2. History of gastric regurgitation, pregnancy, heartburn.
  3. Full stomach.
  4. Pharyngeal or laryngeal pathology.
  5. Mouth opening of less than 3.8 cm.
  6. Suspected difficult airway as judged by airway assessment.


After approval of the Local Ethical Committee and obtaining an informed written consent from every patient, patients were categorized randomly into two equal groups (35 patients each) using the closed-envelope method:

  1. Group I: the ILMA (fastrack) was used for blind tracheal intubation
  2. Group II: the air-Q was used for blind tracheal intubation.


All patients included in this study were assessed thoroughly as follows:

Detailed assessment of medical and surgical history, complete clinical examination, routine laboratory investigations (complete blood picture, renal function tests, coagulation profile, and fasting blood sugar), and airway assessment, which included the following:

  1. Modified Mallampati classification====The airway was classified according to the structures seen as follows:
    1. Class I, soft palate, uvula, pillars.
    2. Class II, soft palate, uvula.
    3. Class III, soft palate, base of uvula.
    4. Class IV, soft palate not visible at all.
  2. Thyromental distance: the distance between the prominence of the thyroid cartilage and the bony point of the chin, measured with the head fully extended on the neck. It is ideally more than 6.5 cm.
  3. Sternomental distance: the distance between the upper border of the manubrium sterni and the bony point of the mentum, measured with the head fully extended on the neck, in the seated position. It is ideally more than 12.5 cm.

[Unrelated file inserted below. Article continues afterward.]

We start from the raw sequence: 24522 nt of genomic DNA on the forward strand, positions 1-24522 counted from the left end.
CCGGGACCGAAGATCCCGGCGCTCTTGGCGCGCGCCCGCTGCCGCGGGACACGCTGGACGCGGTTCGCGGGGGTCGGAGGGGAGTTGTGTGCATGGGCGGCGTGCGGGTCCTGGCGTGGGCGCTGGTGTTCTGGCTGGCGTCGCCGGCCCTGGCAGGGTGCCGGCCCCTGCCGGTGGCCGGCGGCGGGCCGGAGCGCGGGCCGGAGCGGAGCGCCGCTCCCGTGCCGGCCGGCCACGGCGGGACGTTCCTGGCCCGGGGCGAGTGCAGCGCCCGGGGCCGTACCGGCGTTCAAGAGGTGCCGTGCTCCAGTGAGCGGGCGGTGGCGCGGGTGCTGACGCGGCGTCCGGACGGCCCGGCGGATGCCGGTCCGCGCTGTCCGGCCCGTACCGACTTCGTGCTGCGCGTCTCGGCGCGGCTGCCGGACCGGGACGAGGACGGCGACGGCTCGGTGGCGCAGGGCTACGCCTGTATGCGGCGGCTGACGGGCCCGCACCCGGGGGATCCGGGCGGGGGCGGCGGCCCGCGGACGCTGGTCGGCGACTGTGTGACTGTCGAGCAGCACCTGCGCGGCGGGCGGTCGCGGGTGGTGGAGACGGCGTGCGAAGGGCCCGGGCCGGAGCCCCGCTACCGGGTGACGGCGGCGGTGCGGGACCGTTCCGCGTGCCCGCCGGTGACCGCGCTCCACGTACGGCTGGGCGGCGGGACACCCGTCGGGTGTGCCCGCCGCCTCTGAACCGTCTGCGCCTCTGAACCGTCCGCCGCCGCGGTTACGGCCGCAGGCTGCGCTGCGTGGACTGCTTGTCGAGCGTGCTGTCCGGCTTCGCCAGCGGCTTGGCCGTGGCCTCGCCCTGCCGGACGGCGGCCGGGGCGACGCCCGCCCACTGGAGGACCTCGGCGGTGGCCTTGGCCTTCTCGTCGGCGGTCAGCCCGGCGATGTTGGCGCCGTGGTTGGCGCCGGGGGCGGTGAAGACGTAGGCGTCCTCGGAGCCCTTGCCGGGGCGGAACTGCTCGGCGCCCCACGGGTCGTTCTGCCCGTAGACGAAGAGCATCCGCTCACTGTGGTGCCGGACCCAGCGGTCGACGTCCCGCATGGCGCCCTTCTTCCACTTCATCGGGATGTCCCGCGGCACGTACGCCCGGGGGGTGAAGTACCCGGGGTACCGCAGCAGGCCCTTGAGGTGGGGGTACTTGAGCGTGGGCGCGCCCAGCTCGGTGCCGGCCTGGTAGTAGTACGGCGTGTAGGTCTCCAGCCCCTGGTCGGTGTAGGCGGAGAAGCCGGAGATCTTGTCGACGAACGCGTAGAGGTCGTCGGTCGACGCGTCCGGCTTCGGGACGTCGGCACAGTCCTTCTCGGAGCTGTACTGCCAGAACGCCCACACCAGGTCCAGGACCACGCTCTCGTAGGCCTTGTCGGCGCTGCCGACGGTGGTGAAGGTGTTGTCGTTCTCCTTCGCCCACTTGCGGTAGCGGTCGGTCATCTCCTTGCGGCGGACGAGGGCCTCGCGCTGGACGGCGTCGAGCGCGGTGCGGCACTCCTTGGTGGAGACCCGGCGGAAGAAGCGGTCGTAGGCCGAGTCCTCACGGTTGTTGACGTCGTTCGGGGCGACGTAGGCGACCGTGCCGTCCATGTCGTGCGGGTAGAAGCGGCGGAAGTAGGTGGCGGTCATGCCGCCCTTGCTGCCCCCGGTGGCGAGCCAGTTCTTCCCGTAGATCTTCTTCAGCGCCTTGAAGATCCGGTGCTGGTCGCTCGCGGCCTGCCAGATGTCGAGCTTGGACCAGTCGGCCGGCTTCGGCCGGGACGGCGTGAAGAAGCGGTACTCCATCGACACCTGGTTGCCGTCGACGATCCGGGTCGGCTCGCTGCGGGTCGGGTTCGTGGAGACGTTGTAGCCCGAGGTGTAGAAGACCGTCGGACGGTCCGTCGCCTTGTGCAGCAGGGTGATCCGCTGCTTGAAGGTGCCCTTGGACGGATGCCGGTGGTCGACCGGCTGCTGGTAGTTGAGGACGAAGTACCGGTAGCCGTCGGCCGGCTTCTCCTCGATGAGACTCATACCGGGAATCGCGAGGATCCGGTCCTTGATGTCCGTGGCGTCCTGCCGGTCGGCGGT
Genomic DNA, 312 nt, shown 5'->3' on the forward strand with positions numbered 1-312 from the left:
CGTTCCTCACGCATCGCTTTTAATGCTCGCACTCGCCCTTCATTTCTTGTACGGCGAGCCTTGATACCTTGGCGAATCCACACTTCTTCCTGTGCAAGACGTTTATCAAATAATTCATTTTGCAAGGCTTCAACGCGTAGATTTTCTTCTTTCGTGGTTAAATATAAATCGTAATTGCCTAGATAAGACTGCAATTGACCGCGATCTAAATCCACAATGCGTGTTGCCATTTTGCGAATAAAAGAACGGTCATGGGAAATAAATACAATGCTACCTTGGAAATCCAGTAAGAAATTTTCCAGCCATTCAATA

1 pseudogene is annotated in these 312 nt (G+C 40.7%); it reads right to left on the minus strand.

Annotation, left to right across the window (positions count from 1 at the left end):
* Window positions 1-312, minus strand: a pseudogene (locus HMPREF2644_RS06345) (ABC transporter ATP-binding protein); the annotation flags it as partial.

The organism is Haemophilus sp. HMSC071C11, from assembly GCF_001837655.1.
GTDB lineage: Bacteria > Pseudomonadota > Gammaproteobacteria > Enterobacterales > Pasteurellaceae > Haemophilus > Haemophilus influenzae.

4. Mouth opening (interincisor gap): the distance between the upper and the lower incisors and the mouth is maximally opened. It is ideally more than 3.8 cm.
  5. Ability to prognath: the capacity to bring the lower incisors in front of the upper ones.
  6. Head and neck movement: measurement of the range of movement of the head and neck by instructing the patient to fully extend them from the full flexion position. It is measured in degrees.


On arrival to the operating room, patients were connected to a multichannel monitor for the continuous display of electrocardiograph, heart rate, noninvasive arterial blood pressure, and pulse oximetery. An intravenous access was established for all patients and a slow infusion of ringer's solution was commenced. A laryngoscope and a proper size ETT were available for any case of failure of blind tracheal intubation through the supraglottic airway device used.

Ten minutes before induction of anesthesia, all patients were premedicated by intravenous midazolam 0.02 mg/kg. Patients were preoxygenated with 100% oxygen for 3 min.

Induction of anesthesia was carried out by an intravenous administration of fentanyl 1 μg/kg, lidocaine 1.5 mg/kg, and propofol 2 mg/kg. After loss of verbal communication, 0.2 mg/kg cisatracurium was administered.

Controlled ventilation was provided through a face mask with 100% O 2 and isoflurane (1-2%) for 3 min and then the selected airway device was inserted. Manual positive pressure ventilation was initiated. Correct insertion of the device was assessed by the absence of audible leak and adequate chest expansion and the appearance of capnograph waveform.

If it was not possible to ventilate the lung, the following adjustments were allowed (neck extension or flexion, jaw thrust, and gentle pushing or pulling of the device) [5]. After ventilation was established, the investigator attempted to pass the tracheal tube blindly. A 7.0-mm tracheal tube was used with the ILMA fastrack and with the air-Q.